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Despite the fact that the launching of sputniks by Russia threw the country at large, and educators in particular, into a spasm of extensive proportions, the period of agonizing reappraisal has been largely that of offering lip service, not always very consistent or clear, to one or another of the several philosophies of contemporary education. This book was published under the aegis of the Council for Basic Education in Washington, D.C., a sound and constructive organization dealing with problems in education. They publish a monthly news letter, but this is their first book. Its subject is a program of aims for public schools presented as a statement by eighteen scholars, distinguished in various fields, who come to grips with the realities of basic education. They emphasize their ideas of what a student should have gained after twelve years of public schooling. The book deals with principles rather than details. It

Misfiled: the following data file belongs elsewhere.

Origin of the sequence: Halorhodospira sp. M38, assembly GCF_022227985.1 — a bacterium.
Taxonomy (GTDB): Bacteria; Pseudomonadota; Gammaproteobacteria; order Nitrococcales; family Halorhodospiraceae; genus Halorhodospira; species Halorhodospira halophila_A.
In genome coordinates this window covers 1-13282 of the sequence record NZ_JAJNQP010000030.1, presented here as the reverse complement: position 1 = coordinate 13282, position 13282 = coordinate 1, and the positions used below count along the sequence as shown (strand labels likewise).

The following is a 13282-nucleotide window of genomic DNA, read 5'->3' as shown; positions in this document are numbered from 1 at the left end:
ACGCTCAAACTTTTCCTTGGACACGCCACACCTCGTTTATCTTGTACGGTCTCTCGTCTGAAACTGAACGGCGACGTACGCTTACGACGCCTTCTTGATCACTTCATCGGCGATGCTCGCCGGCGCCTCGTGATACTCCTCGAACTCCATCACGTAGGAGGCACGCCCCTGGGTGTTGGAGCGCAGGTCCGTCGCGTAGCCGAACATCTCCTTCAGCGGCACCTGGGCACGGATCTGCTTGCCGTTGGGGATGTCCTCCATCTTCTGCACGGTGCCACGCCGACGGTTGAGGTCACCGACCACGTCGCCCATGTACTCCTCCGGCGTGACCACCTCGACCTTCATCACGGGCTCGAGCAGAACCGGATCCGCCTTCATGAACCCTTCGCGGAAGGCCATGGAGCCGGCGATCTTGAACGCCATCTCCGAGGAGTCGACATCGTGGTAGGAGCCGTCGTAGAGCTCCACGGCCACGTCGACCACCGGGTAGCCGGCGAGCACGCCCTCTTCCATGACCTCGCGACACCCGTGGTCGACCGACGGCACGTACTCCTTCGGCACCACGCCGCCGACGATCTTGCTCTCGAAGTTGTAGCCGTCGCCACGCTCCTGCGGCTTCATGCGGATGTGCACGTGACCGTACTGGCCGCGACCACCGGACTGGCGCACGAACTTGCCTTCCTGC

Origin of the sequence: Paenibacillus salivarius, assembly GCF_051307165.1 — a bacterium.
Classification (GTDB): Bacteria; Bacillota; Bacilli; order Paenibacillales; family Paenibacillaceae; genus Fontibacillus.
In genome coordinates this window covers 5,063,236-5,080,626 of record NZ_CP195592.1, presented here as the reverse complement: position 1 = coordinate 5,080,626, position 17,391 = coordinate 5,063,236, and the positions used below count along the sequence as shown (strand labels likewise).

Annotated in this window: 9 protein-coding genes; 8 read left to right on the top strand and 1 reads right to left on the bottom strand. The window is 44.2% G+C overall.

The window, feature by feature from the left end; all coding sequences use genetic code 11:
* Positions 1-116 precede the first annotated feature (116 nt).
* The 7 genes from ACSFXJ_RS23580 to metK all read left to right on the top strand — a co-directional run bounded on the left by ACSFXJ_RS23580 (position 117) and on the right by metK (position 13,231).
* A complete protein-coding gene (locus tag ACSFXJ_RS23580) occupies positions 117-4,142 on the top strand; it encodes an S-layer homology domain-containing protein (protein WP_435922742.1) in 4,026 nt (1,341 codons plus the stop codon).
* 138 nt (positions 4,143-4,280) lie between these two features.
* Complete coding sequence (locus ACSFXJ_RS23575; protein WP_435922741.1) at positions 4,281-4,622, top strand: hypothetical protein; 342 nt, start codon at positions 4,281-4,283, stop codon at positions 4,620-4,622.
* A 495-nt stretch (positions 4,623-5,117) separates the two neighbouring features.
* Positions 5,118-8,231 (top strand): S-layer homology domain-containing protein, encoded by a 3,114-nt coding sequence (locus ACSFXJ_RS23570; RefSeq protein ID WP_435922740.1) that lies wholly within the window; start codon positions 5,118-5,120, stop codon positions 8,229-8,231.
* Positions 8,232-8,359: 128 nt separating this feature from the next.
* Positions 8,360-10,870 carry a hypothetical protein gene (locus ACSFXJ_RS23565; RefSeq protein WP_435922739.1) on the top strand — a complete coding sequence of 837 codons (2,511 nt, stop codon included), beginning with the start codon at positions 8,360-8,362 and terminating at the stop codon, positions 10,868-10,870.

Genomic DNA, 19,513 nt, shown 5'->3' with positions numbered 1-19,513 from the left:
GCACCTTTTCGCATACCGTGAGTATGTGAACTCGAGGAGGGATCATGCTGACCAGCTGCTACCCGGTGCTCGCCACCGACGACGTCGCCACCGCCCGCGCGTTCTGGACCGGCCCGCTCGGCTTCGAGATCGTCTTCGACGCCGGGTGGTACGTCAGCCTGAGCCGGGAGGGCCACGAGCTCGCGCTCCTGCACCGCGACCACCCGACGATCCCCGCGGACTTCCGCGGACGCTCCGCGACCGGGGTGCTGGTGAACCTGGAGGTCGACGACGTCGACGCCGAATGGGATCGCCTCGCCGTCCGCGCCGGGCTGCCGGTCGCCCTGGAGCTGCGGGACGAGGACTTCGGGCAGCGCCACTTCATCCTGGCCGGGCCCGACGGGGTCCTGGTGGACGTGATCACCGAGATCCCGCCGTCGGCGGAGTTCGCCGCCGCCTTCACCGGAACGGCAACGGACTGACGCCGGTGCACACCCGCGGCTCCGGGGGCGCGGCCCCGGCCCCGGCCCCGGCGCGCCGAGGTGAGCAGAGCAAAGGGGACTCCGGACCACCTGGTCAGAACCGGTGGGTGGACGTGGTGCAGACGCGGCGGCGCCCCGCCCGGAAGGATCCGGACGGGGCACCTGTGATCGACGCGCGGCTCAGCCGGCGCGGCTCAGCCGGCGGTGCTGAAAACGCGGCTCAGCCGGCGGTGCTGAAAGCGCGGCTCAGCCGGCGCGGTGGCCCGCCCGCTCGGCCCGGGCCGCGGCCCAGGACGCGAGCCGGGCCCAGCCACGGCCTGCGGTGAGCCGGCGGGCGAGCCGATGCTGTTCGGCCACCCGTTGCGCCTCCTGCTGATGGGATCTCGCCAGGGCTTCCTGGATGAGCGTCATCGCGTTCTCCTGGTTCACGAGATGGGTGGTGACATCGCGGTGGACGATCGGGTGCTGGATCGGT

Bean WB. The Case for Basic Education. AMA Arch Intern Med. 1960;105(5):817–818. doi:10.1001/archinte.1960.00270170155017
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